Commercial TV, Murdoch and censorship

Wednesday, Sep 4, 2013, 01:39 AM | Source: The Conversation

By Denis Muller

Commercial TV, Murdoch and censorship

Denis Muller, University of Melbourne

Such an irony: the commercial television channels, which ran a landmark free-speech case in the High Court to protect their advertising revenue during election campaigns, have now censored an advertisement criticising the coverage of the election by Rupert Murdoch's newspapers.

The ad, by the campaigning group Get Up Australia, shows a man opening a copy of Murdoch's Brisbane Courier-Mail. The front page has a picture of Kevin Rudd's face and a big headline quoting Tony Abbott: "Does this guy ever shut up?"

GetUp's anti-Murdoch ad.

The man says to the camera:

It was great when you could pick up a paper and get – well, news. Recently the Courier-Mail and the Daily Tele and have been using their front pages to run a political campaign instead.

Their owner, US billionaire Rupert Murdoch, has an agenda to get rid of our current PM. Fair enough. We all have an opinion. But political bias dressed up as news is – well, misleading crap.

At this point, the man squats down, scoops some dog poo onto the paper and drops it into a wheelie bin, saying, "Thanks Rupert, but Australians can choose their own government."

Channel Seven refused to run the ad, reportedly on the grounds that it was "distasteful" and "potentially offensive". Channel Ten, of which Mr Murdoch's son Lachlan is chairman, gave no reason, and Channel Nine, which initially ran the ad for four days, withdrew it saying there had been a "coding error".

Fairfax Media refused to run the ad for money, but ran it uncensored as a video in its news coverage. The ABC also ran it in its online news service.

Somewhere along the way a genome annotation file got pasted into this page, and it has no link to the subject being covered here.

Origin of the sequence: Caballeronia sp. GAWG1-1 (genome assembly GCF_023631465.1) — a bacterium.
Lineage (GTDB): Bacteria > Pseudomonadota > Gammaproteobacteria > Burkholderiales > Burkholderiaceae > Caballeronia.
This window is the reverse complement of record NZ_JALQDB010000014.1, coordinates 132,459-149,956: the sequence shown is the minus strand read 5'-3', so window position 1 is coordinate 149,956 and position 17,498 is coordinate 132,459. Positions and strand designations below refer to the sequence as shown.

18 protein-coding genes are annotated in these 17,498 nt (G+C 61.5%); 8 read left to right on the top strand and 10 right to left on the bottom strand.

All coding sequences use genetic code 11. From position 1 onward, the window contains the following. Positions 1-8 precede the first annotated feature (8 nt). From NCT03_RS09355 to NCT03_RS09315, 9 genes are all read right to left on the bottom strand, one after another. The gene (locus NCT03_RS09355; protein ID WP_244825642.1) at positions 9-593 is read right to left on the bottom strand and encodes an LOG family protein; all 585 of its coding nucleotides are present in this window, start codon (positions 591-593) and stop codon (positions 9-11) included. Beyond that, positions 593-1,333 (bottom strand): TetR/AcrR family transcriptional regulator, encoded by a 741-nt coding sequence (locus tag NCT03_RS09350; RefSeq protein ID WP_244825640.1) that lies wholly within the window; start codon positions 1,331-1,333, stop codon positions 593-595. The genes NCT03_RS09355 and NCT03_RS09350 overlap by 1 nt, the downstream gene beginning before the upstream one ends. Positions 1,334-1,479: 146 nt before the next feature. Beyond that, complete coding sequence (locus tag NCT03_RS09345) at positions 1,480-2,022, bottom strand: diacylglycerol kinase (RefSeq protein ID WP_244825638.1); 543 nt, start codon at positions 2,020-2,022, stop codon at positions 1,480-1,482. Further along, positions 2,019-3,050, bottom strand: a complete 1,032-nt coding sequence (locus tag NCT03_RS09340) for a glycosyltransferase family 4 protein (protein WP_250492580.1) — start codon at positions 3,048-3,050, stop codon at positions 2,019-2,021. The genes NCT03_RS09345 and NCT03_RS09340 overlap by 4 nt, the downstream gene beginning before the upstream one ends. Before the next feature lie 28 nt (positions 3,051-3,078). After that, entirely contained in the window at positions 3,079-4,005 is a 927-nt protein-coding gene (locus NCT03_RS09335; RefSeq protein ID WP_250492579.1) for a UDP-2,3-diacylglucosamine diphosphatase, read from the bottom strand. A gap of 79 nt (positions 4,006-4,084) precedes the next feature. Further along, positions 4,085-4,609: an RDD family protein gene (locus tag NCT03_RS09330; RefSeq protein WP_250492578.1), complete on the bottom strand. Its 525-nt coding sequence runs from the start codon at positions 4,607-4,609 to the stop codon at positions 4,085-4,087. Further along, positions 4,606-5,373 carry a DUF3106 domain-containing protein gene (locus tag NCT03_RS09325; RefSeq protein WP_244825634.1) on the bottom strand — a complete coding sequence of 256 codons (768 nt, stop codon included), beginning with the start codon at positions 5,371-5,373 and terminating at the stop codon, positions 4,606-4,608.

There is a lot of confusion in the media about the difference between editing and censorship. The key test always is motive: why was this published or not published?

There are proper motives – sparing the community genuinely distressing, sickening or grossly offensive material, for example – and there are improper motives – not wishing to offend rich and powerful interests, for example.

Channel Seven claims to be protecting its viewers from "distasteful" or "potentially offensive" material. Neither Channel Ten nor Channel Nine have given a motive.

Given the pallid nature of the so-called "potentially offensive" material – scooping dog poo on to a newspaper – it is difficult to accept Channel Seven's motive as the real one, unless by "potentially offensive" they mean to Mr Murdoch.

In the absence of any stated motive from the other channels, it is open to conclude that their motive was likewise an improper one: to avoid offending a rich and powerful interest.

Where in all this is their defence of free speech, so evident when their advertising revenue was threatened by restrictions on television election advertising in the early 1990s?

The federal Labor government of the day had passed a law placing limits on television advertising during election campaigns in order to prevent the development in Australia of the extreme fund-raising pressures on political parties that so disfigures the American electoral process.

In what became known as the "TV ad bans" case of 1992, the commercial television industry successfully challenged the law in the High Court. The industry argued that it amounted to an abridgment of what they said was an implicit right in the Constitution to freedom of political speech.

This was the start of a series of what came to be known as the "free speech" cases in the High Court, culminating in 1997 in settled recognition by the Court of an implied right to freedom of communication on matters of government and politics.

This principle was subsequently absorbed into Australia's defamation laws as an important additional defence to actions for defamation, when those laws were made uniform in 2006.

How ironic then that for what is obviously an improper motive, the commercial television stations are now exercising their market power to censor material of the very kind they fought so strenuously to protect 20 years ago.

Get Up Australia says it will take the matter to the Australian Competition and Consumer Commission, alleging misuse of market power.The Conversation

Denis Muller, Senior Research Fellow in the Centre for Advancing Journalism, University of Melbourne

This article is republished from The Conversation under a Creative Commons license. Read the original article.